New York Black Cherry Seltzer Arizona Green Tea With Ginseng

Chain belt Logo belt buckle

Dove Bars Red Vines

Natural-looking highlights Skunk stripes

Giorgio Catalyst

Beeper Message watch

Princess Diana Carolyn Bessette Kennedy

Rolex Cartier

Swatch Gucci G

Chanel shoulder bag Lady Dior bag

Cigarettes Cigars

Santa Fe decor Feng shui

``Coco'' Chanel Jacqueline Kennedy Onassis

Silk blouses Silk slip dresses

Business card cases Jeweled compacts

Gold Platinum

Briefcases Cell phones

BMW Range Rover

Carole Little Janet Howard

Long red nails Short pastel nails

Disco bars Borders Books

Donna Karan Prada

Cafe '50s Starbucks

Anne Klein II Oscar by Oscar de la Renta

Louis Vuitton monogram luggage Louis Vuitton solid-color luggage

Spago Le Colonial

Facials Pedicures

SneakersCandies

Cindy Crawford Kate Moss

Tinted contact lenses Geeky glasses

Tennis Golf

Black leather jackets Fur-trimmed parkas

Madonna Madonna

CAPTION(S):

11 Photos, Box

Photo: (1--Cover--Color) Model is wearing Gucci sunglasses; logo belts by DKNY, Paloma Picasso and Dolce & Gabbana; Chanel sandals; and a Hermes scarf tied on her Louis Vuitton purse; all from Neiman Marcus in Beverly Hills.

(2--Color) Logo lovers have plenty to choose from. A sampling, top to bottom, of the latest belt designs are Gucci, $130; Gucci chain belt, $275; large Gucci G, $146; Ferragamo, $120; Gucci, $175; DKNY, $65; Moschino, $110; Dolce & Gabbana, $130; Paloma Picasso, $80; Moschino, $115; and Versace, $550, all from Neiman Marcus.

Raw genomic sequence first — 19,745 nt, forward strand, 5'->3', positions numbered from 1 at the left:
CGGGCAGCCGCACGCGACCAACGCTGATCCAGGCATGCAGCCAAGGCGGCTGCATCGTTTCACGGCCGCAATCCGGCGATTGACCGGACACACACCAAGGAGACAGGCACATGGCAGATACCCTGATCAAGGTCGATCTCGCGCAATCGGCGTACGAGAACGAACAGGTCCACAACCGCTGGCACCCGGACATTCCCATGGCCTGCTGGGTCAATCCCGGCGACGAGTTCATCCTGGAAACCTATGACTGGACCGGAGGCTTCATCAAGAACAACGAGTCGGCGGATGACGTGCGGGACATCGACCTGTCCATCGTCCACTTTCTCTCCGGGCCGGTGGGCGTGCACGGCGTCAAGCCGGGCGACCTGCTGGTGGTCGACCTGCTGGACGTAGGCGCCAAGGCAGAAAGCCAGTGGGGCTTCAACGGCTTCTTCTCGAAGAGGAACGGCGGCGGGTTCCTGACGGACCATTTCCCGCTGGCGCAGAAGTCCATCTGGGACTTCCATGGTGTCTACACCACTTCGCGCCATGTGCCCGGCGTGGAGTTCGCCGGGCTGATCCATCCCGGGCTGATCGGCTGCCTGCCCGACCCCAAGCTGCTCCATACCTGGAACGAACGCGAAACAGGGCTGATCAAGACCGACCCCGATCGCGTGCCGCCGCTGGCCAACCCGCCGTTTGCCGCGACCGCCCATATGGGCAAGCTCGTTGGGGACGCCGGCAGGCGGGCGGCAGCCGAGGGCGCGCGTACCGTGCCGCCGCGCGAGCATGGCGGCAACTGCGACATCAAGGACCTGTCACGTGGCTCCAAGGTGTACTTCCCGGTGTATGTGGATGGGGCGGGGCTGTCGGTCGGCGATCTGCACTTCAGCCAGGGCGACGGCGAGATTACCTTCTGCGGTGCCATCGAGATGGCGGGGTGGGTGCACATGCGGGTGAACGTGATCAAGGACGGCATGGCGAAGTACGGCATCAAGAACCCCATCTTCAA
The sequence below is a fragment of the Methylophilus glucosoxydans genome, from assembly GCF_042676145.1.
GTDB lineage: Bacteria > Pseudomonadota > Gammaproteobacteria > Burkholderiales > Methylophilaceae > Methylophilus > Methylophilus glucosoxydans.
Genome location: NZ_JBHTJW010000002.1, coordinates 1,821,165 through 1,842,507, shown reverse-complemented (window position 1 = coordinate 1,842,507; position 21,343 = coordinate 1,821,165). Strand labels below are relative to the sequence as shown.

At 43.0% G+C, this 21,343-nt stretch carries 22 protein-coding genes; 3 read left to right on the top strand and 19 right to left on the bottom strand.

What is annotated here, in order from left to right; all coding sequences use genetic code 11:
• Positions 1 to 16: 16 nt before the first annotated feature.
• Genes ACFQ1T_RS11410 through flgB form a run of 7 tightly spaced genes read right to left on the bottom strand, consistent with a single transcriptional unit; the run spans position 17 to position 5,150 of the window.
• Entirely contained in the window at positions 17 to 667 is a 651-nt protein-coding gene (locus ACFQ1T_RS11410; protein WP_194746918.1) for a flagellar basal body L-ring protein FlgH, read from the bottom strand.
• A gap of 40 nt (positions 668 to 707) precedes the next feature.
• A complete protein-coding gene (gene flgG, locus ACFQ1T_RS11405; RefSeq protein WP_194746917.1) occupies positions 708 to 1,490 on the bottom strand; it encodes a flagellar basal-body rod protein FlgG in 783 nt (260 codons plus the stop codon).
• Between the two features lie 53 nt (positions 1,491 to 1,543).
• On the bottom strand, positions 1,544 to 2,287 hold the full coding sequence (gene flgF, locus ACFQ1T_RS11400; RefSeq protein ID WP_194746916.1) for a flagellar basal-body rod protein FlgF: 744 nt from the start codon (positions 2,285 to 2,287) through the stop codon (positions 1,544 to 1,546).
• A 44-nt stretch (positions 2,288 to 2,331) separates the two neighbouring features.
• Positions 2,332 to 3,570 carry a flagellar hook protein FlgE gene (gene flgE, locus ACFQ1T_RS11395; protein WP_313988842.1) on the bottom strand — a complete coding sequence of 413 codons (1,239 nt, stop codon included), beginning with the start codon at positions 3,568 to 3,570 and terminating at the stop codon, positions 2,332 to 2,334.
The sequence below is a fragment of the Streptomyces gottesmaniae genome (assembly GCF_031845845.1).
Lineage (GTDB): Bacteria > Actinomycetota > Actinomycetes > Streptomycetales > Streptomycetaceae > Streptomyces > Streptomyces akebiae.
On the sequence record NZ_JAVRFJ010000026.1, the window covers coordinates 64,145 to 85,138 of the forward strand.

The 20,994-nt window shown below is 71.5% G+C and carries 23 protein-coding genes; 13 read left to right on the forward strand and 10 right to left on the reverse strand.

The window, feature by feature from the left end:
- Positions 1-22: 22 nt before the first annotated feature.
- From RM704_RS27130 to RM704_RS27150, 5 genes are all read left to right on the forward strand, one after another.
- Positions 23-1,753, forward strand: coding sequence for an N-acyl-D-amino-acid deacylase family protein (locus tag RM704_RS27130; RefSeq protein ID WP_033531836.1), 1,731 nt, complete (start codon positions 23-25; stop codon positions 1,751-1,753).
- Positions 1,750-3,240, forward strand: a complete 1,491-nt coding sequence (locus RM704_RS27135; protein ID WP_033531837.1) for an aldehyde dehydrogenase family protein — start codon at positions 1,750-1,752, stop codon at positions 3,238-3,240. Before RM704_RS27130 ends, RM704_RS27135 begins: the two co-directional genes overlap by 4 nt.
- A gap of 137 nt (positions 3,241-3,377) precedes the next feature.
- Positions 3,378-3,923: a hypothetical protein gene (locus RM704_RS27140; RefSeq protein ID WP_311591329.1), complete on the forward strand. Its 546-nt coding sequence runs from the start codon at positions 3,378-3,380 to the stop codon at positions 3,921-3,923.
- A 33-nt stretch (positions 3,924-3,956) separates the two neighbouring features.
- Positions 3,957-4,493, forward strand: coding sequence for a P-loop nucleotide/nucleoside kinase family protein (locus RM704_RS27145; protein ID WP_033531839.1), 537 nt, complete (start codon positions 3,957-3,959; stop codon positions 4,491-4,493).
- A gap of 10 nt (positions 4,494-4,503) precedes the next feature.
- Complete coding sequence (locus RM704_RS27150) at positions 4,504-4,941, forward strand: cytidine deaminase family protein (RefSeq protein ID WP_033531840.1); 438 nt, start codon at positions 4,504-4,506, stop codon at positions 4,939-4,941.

(3--Color) Status steppers include, from left above, Chanel, $490; Gucci, $295; Ferragamo, $245; and Ralph Lauren, $275. For hushed status, left, there's Versace's ``Medusa head'' logo on the blue satin purse, $645, worn with green beaver coat by Zuki, $5,750, all from Neiman Marcus.

(4--Color) Carrying clout this year is Moschino, whose name and unmistakable heart logo are imprinted on both his vinyl slicker, $242, and his signature purse, $390, from Neiman Marcus, Beverly Hills.

(5--Color) The status symbol of the moment is Gucci's G watch, $895.

(6--Color) Compass cuff links with Tateossian logo, $100; Bloomingdale's.

(7--Color) Anne Klein signature watch, $135, at Macy's.

(8--Color) no caption (Arizona Green Tea at supermarkets everywhere)

(9--Color) Lady Dior purses carry major clout; $1,300 and up.

(10--Color) no caption (Fashion)

John McCoy/Daily News

(11--Color) Chanel's terrycloth initial robe is the ultimate player in the name game, a special-order item at Saks Fifth Avenue, Beverly Hills, but they've got plenty of Chanel's pearl belted swimsuit, $650, and signature sandals, $395.

Tina Gerson/Daily News

Box: Status check (See Text)
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No portion of this article can be reproduced without the express written permission from the copyright holder.
Copyright 1997, Gale Group. All rights reserved. Gale Group is a Thomson Corporation Company.

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Article Details
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Title Annotation:L.A. LIFE
Publication:Daily News (Los Angeles, CA)
Date:Jan 16, 1997
Words:927